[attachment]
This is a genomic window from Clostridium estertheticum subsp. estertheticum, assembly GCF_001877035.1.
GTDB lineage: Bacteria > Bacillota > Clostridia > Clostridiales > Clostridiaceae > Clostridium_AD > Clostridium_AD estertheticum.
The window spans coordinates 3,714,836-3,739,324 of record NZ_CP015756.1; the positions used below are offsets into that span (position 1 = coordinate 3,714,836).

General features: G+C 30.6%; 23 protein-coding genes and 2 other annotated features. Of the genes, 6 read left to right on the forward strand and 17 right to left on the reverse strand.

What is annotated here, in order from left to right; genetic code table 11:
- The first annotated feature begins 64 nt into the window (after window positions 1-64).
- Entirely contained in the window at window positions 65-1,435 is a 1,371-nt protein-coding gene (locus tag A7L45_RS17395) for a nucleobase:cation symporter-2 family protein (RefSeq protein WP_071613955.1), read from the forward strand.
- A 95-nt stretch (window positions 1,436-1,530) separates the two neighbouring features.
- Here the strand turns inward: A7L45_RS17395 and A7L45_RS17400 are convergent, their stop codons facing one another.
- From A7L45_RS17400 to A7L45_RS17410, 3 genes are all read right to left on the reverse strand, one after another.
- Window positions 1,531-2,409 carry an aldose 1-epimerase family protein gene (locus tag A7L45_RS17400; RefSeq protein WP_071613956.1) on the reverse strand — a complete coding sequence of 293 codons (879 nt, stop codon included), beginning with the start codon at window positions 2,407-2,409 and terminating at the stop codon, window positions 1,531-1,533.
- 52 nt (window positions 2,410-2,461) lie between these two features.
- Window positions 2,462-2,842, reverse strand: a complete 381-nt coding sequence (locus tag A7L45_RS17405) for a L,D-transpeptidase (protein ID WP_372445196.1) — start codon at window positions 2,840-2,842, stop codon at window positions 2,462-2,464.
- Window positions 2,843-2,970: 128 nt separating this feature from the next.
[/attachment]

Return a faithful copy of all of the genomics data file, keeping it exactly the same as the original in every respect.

This is a genomic window from Clostridium estertheticum subsp. estertheticum, assembly GCF_001877035.1.
GTDB lineage: Bacteria > Bacillota > Clostridia > Clostridiales > Clostridiaceae > Clostridium_AD > Clostridium_AD estertheticum.
The window spans coordinates 3,714,836-3,739,324 of record NZ_CP015756.1; the positions used below are offsets into that span (position 1 = coordinate 3,714,836).

General features: G+C 30.6%; 23 protein-coding genes and 2 other annotated features. Of the genes, 6 read left to right on the forward strand and 17 right to left on the reverse strand.

What is annotated here, in order from left to right; genetic code table 11:
- The first annotated feature begins 64 nt into the window (after window positions 1-64).
- Entirely contained in the window at window positions 65-1,435 is a 1,371-nt protein-coding gene (locus tag A7L45_RS17395) for a nucleobase:cation symporter-2 family protein (RefSeq protein WP_071613955.1), read from the forward strand.
- A 95-nt stretch (window positions 1,436-1,530) separates the two neighbouring features.
- Here the strand turns inward: A7L45_RS17395 and A7L45_RS17400 are convergent, their stop codons facing one another.
- From A7L45_RS17400 to A7L45_RS17410, 3 genes are all read right to left on the reverse strand, one after another.
- Window positions 1,531-2,409 carry an aldose 1-epimerase family protein gene (locus tag A7L45_RS17400; RefSeq protein WP_071613956.1) on the reverse strand — a complete coding sequence of 293 codons (879 nt, stop codon included), beginning with the start codon at window positions 2,407-2,409 and terminating at the stop codon, window positions 1,531-1,533.
- 52 nt (window positions 2,410-2,461) lie between these two features.
- Window positions 2,462-2,842, reverse strand: a complete 381-nt coding sequence (locus tag A7L45_RS17405) for a L,D-transpeptidase (protein ID WP_372445196.1) — start codon at window positions 2,840-2,842, stop codon at window positions 2,462-2,464.
- Window positions 2,843-2,970: 128 nt separating this feature from the next.